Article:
Waste Classification

Waste Classification

Incorrect waste classification can significantly increase disposal and transportation costs and can lead to unnecessary project delays.

As part of your waste duty of care you must classify the waste your business produces:

  • before it is collected, disposed of or recovered
  • to identify the controls that apply to the movement of the waste
  • to complete waste documents and records
  • to identify suitably authorised waste management options
  • to prevent harm to people and the environment

The Environment Agency’s technical guidance document ‘Guidance on the classification and assessment of waste (1st edition 2015),Technical Guidance WM3’ details the requirements for the classification. This document became mandatory in July 2015 and means all organisations have a duty of care with regards to the disposal of hazardous waste.

For most wastes, there is a requirement to identify if the waste has a hazardous property before it can be appropriately classified and described. The WM3 guidance explains how to assess if the waste displays a hazardous property and how to classify it.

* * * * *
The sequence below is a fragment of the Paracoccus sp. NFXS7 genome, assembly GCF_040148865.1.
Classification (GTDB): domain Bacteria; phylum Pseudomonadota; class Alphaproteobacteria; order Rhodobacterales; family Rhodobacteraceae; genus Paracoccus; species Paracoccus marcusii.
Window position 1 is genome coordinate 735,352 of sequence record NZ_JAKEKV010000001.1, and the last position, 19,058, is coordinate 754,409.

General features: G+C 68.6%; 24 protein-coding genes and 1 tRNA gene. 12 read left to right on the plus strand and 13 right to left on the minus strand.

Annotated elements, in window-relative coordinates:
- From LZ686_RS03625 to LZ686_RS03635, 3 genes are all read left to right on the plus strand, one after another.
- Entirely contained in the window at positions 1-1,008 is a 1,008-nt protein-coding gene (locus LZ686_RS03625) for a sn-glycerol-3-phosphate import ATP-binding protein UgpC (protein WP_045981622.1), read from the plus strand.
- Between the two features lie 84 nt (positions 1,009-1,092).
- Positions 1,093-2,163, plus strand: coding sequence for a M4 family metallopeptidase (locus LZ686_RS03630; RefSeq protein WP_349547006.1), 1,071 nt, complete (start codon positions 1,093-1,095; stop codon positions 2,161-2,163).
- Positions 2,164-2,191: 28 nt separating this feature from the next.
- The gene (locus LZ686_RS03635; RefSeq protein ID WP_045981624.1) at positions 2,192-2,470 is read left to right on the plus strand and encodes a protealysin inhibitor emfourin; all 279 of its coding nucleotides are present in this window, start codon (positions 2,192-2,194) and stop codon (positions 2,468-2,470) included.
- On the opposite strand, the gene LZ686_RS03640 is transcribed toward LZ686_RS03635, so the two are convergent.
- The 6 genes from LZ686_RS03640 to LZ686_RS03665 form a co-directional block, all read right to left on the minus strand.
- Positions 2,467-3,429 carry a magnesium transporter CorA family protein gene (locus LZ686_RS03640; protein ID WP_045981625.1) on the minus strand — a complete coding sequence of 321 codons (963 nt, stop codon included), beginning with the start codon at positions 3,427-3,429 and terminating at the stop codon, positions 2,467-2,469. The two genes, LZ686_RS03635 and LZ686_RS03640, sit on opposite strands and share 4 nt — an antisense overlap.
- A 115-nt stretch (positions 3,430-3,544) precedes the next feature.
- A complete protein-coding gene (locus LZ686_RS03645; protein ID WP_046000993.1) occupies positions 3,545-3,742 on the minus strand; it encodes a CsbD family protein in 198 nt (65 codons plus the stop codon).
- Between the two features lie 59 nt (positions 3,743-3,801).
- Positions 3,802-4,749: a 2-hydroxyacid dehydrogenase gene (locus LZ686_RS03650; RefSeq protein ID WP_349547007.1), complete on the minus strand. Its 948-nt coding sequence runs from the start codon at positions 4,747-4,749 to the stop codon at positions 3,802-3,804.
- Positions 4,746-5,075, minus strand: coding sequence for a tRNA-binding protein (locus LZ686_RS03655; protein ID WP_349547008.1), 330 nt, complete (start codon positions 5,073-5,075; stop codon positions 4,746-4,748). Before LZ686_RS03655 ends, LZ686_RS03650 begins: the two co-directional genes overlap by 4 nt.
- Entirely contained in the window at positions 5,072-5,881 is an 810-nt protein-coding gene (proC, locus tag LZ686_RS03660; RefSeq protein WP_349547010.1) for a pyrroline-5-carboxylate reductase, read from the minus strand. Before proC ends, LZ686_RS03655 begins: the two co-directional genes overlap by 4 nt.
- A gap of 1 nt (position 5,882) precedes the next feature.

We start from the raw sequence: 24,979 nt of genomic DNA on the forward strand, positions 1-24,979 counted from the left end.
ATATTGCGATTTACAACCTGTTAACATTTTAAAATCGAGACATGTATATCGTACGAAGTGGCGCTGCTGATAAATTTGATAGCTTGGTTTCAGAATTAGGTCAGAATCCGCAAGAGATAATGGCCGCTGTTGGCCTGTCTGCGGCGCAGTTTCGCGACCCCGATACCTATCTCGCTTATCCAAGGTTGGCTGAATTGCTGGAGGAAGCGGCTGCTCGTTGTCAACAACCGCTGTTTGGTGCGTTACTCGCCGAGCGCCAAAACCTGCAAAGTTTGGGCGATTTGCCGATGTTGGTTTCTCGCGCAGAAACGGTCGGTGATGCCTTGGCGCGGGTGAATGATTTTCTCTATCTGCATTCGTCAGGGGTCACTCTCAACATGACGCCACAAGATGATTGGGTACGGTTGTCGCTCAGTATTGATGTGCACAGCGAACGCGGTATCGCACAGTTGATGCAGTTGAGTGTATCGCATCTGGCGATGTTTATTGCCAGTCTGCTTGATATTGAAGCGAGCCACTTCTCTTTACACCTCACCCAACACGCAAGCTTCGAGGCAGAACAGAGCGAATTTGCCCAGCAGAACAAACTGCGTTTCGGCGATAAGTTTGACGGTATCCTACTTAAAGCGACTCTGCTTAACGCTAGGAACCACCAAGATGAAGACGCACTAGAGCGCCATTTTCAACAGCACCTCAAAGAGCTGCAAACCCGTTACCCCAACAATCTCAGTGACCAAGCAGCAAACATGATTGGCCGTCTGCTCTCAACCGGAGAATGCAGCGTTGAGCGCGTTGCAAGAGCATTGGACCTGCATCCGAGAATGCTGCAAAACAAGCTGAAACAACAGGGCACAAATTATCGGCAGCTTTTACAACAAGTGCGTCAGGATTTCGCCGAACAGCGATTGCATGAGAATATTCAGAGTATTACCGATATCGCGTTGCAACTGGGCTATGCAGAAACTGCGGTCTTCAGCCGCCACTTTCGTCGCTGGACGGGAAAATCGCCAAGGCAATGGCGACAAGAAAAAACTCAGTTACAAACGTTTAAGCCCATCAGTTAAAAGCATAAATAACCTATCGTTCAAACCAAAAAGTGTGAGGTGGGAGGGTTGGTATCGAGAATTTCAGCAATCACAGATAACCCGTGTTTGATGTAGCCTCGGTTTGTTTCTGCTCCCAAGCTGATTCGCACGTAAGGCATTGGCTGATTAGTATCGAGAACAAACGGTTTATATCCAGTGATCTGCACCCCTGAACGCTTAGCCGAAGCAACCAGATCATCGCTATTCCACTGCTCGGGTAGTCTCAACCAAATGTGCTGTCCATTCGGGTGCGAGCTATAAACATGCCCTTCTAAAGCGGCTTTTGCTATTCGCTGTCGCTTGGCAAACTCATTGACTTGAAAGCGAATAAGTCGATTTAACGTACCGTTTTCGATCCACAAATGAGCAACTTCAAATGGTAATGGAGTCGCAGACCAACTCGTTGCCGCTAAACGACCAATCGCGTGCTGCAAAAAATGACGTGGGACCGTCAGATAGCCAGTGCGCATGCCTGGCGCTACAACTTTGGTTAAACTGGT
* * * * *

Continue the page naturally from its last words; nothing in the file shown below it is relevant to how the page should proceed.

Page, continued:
It is a statutory requirement that all waste is characterised and that the materials also meet specific Waste Acceptance Criteria (WAC) prior to disposal at landfill sites. The producers of the waste has a Duty of Care to characterise the waste and the landfill operator must ensure that a ‘Basic Waste Characterisation’ has been completed before the waste can be accepted.

In order to classify soils for disposal to landfill the soil should be tested for both the Basic Waste Classification (also known as dry solids testing or air dried testing) and a Waste Acceptance Criteria Test (WAC test).